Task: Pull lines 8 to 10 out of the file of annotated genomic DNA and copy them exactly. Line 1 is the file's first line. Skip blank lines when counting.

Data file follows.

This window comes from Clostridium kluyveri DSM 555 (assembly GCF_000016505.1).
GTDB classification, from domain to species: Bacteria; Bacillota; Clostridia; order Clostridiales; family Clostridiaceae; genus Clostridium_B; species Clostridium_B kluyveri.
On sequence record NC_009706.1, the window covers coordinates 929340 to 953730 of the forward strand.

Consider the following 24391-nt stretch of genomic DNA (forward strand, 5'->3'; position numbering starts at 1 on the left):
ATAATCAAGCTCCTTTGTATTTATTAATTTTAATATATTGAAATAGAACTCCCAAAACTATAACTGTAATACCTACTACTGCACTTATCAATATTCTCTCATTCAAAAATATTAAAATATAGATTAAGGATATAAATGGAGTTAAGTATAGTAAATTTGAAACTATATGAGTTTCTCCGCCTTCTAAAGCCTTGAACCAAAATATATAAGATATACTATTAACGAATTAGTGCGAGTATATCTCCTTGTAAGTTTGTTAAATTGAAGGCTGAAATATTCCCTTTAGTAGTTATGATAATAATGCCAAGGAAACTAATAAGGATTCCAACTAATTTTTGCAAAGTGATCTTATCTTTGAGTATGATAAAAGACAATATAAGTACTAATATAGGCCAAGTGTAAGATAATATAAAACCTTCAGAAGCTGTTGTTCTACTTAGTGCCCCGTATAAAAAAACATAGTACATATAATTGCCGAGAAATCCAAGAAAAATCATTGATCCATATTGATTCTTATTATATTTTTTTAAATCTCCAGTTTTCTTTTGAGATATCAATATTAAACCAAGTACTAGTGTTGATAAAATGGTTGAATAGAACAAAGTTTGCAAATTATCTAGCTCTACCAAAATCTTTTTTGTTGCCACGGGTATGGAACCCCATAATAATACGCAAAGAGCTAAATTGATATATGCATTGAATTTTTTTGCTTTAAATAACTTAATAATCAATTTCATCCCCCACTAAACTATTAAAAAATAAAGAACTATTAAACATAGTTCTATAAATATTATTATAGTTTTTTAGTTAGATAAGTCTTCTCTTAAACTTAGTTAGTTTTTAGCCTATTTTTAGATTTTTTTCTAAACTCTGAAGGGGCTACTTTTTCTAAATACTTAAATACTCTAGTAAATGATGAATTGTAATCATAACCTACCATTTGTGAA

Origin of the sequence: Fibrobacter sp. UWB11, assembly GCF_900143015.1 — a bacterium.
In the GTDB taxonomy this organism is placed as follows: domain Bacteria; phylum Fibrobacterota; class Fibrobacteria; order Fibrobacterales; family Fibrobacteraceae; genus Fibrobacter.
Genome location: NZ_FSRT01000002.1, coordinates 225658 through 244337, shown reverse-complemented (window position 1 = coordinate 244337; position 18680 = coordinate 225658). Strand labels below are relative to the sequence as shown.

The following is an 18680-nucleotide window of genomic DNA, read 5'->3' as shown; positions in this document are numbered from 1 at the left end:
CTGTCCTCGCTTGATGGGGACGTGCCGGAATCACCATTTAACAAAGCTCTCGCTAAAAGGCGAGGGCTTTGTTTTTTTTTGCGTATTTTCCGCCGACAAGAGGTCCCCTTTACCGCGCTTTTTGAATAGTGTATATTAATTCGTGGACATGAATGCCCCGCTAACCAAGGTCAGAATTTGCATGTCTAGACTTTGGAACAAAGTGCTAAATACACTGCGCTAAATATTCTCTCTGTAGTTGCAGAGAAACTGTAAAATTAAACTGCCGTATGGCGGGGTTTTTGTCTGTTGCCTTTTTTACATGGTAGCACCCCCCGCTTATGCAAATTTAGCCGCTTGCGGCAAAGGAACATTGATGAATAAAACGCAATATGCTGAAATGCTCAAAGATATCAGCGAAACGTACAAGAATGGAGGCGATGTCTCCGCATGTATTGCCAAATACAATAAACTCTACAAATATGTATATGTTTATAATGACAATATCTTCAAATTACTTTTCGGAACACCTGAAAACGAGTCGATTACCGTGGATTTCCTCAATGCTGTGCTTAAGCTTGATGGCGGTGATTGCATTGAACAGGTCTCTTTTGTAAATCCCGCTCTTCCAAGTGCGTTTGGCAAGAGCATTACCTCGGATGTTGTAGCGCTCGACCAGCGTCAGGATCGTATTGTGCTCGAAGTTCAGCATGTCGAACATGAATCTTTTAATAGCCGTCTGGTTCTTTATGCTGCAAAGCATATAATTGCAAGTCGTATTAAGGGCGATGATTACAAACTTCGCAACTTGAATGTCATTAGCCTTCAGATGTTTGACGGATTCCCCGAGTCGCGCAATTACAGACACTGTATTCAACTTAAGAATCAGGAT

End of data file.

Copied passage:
Genome location: NZ_FSRT01000002.1, coordinates 225658 through 244337, shown reverse-complemented (window position 1 = coordinate 244337; position 18680 = coordinate 225658). Strand labels below are relative to the sequence as shown.

The following is an 18680-nucleotide window of genomic DNA, read 5'->3' as shown; positions in this document are numbered from 1 at the left end:
CTGTCCTCGCTTGATGGGGACGTGCCGGAATCACCATTTAACAAAGCTCTCGCTAAAAGGCGAGGGCTTTGTTTTTTTTTGCGTATTTTCCGCCGACAAGAGGTCCCCTTTACCGCGCTTTTTGAATAGTGTATATTAATTCGTGGACATGAATGCCCCGCTAACCAAGGTCAGAATTTGCATGTCTAGACTTTGGAACAAAGTGCTAAATACACTGCGCTAAATATTCTCTCTGTAGTTGCAGAGAAACTGTAAAATTAAACTGCCGTATGGCGGGGTTTTTGTCTGTTGCCTTTTTTACATGGTAGCACCCCCCGCTTATGCAAATTTAGCCGCTTGCGGCAAAGGAACATTGATGAATAAAACGCAATATGCTGAAATGCTCAAAGATATCAGCGAAACGTACAAGAATGGAGGCGATGTCTCCGCATGTATTGCCAAATACAATAAACTCTACAAATATGTATATGTTTATAATGACAATATCTTCAAATTACTTTTCGGAACACCTGAAAACGAGTCGATTACCGTGGATTTCCTCAATGCTGTGCTTAAGCTTGATGGCGGTGATTGCATTGAACAGGTCTCTTTTGTAAATCCCGCTCTTCCAAGTGCGTTTGGCAAGAGCATTACCTCGGATGTTGTAGCGCTCGACCAGCGTCAGGATCGTATTGTGCTCGAAGTTCAGCATGTCGAACATGAATCTTTTAATAGCCGTCTGGTTCTTTATGCTGCAAAGCATATAATTGCAAGTCGTATTAAGGGCGATGATTACAAACTTCGCAACTTGAATGTCATTAGCCTTCAGATGTTTGACGGATTCCCCGAGTCGCGCAATTACAGACACTGTATTCAACTTAAGAATCAGGAT